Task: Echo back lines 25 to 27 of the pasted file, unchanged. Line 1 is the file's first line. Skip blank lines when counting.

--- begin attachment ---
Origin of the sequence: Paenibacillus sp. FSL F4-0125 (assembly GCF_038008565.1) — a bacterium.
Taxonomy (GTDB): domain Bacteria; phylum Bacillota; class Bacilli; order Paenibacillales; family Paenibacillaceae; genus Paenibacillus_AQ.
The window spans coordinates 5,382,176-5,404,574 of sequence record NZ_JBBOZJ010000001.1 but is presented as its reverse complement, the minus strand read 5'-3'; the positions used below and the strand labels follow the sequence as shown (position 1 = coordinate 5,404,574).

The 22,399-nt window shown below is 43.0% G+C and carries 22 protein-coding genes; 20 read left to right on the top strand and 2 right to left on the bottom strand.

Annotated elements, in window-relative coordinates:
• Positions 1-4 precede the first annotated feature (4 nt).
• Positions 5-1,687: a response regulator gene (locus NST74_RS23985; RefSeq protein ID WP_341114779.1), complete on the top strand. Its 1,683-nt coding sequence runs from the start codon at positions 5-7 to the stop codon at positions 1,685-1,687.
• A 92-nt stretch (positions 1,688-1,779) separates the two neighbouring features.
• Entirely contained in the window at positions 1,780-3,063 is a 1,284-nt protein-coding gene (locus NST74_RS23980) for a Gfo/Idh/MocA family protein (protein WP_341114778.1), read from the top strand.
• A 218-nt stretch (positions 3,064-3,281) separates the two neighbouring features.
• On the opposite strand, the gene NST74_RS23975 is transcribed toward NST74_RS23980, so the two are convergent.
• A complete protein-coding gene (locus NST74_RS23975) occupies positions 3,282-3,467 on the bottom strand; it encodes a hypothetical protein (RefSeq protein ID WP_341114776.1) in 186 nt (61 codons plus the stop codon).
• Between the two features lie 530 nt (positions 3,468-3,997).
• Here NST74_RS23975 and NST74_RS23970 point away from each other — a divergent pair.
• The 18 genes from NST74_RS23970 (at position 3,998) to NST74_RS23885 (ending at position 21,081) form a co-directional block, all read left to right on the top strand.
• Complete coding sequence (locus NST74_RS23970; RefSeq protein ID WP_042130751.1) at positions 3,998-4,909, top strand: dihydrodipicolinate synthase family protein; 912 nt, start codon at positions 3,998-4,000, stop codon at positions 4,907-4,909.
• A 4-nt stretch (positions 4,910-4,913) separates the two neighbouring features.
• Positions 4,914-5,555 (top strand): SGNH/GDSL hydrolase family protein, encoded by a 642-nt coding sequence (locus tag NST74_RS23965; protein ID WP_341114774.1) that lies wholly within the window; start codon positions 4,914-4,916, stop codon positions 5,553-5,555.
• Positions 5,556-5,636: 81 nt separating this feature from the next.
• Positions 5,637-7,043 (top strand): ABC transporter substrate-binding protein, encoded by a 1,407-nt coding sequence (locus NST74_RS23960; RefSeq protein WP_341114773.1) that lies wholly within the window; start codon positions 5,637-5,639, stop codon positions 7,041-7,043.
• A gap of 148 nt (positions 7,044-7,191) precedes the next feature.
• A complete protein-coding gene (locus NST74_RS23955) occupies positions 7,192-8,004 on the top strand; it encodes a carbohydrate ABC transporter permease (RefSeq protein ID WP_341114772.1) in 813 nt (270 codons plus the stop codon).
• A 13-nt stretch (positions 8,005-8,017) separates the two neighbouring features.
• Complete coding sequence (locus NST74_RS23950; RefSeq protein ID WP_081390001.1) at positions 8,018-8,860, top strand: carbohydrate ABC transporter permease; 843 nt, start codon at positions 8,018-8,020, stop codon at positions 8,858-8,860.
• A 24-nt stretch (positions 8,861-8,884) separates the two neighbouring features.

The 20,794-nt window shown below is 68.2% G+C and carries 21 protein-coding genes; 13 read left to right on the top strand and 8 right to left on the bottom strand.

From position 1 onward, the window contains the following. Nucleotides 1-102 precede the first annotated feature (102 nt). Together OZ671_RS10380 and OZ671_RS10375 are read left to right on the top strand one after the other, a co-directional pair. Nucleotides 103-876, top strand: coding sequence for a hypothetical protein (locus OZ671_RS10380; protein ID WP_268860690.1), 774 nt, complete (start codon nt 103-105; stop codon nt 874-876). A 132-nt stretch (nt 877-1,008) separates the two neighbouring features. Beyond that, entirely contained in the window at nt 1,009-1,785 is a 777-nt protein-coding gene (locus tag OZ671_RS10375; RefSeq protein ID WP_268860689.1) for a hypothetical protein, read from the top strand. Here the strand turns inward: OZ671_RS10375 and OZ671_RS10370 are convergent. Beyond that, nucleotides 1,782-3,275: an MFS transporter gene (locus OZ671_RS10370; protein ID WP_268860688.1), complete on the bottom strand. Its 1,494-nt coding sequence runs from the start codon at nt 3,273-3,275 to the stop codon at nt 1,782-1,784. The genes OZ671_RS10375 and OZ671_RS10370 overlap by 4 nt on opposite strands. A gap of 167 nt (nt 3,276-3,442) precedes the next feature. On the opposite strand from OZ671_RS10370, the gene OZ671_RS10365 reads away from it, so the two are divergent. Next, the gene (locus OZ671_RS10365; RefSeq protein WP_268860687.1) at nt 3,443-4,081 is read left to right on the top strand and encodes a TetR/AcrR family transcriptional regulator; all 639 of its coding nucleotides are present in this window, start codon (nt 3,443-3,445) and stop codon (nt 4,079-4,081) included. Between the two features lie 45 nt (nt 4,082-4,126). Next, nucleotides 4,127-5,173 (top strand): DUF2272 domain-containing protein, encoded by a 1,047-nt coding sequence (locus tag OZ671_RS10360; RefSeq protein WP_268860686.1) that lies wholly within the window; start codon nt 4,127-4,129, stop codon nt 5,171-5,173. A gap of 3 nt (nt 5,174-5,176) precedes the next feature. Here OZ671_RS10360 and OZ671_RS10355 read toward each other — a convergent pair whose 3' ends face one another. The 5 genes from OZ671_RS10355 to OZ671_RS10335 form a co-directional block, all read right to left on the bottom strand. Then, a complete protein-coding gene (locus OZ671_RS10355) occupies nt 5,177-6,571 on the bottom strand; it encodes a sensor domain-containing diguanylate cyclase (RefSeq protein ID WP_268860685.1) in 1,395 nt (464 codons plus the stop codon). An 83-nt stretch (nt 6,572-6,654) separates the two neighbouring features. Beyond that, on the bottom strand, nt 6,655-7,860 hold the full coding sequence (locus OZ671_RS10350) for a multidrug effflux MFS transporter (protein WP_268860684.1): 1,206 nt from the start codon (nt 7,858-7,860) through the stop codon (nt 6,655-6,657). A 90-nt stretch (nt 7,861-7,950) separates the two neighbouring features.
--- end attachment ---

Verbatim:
• A 24-nt stretch (positions 8,861-8,884) separates the two neighbouring features.

The 20,794-nt window shown below is 68.2% G+C and carries 21 protein-coding genes; 13 read left to right on the top strand and 8 right to left on the bottom strand.

From position 1 onward, the window contains the following. Nucleotides 1-102 precede the first annotated feature (102 nt). Together OZ671_RS10380 and OZ671_RS10375 are read left to right on the top strand one after the other, a co-directional pair. Nucleotides 103-876, top strand: coding sequence for a hypothetical protein (locus OZ671_RS10380; protein ID WP_268860690.1), 774 nt, complete (start codon nt 103-105; stop codon nt 874-876). A 132-nt stretch (nt 877-1,008) separates the two neighbouring features. Beyond that, entirely contained in the window at nt 1,009-1,785 is a 777-nt protein-coding gene (locus tag OZ671_RS10375; RefSeq protein ID WP_268860689.1) for a hypothetical protein, read from the top strand. Here the strand turns inward: OZ671_RS10375 and OZ671_RS10370 are convergent. Beyond that, nucleotides 1,782-3,275: an MFS transporter gene (locus OZ671_RS10370; protein ID WP_268860688.1), complete on the bottom strand. Its 1,494-nt coding sequence runs from the start codon at nt 3,273-3,275 to the stop codon at nt 1,782-1,784. The genes OZ671_RS10375 and OZ671_RS10370 overlap by 4 nt on opposite strands. A gap of 167 nt (nt 3,276-3,442) precedes the next feature. On the opposite strand from OZ671_RS10370, the gene OZ671_RS10365 reads away from it, so the two are divergent. Next, the gene (locus OZ671_RS10365; RefSeq protein WP_268860687.1) at nt 3,443-4,081 is read left to right on the top strand and encodes a TetR/AcrR family transcriptional regulator; all 639 of its coding nucleotides are present in this window, start codon (nt 3,443-3,445) and stop codon (nt 4,079-4,081) included. Between the two features lie 45 nt (nt 4,082-4,126). Next, nucleotides 4,127-5,173 (top strand): DUF2272 domain-containing protein, encoded by a 1,047-nt coding sequence (locus tag OZ671_RS10360; RefSeq protein WP_268860686.1) that lies wholly within the window; start codon nt 4,127-4,129, stop codon nt 5,171-5,173. A gap of 3 nt (nt 5,174-5,176) precedes the next feature. Here OZ671_RS10360 and OZ671_RS10355 read toward each other — a convergent pair whose 3' ends face one another. The 5 genes from OZ671_RS10355 to OZ671_RS10335 form a co-directional block, all read right to left on the bottom strand. Then, a complete protein-coding gene (locus OZ671_RS10355) occupies nt 5,177-6,571 on the bottom strand; it encodes a sensor domain-containing diguanylate cyclase (RefSeq protein ID WP_268860685.1) in 1,395 nt (464 codons plus the stop codon). An 83-nt stretch (nt 6,572-6,654) separates the two neighbouring features. Beyond that, on the bottom strand, nt 6,655-7,860 hold the full coding sequence (locus OZ671_RS10350) for a multidrug effflux MFS transporter (protein WP_268860684.1): 1,206 nt from the start codon (nt 7,858-7,860) through the stop codon (nt 6,655-6,657). A 90-nt stretch (nt 7,861-7,950) separates the two neighbouring features.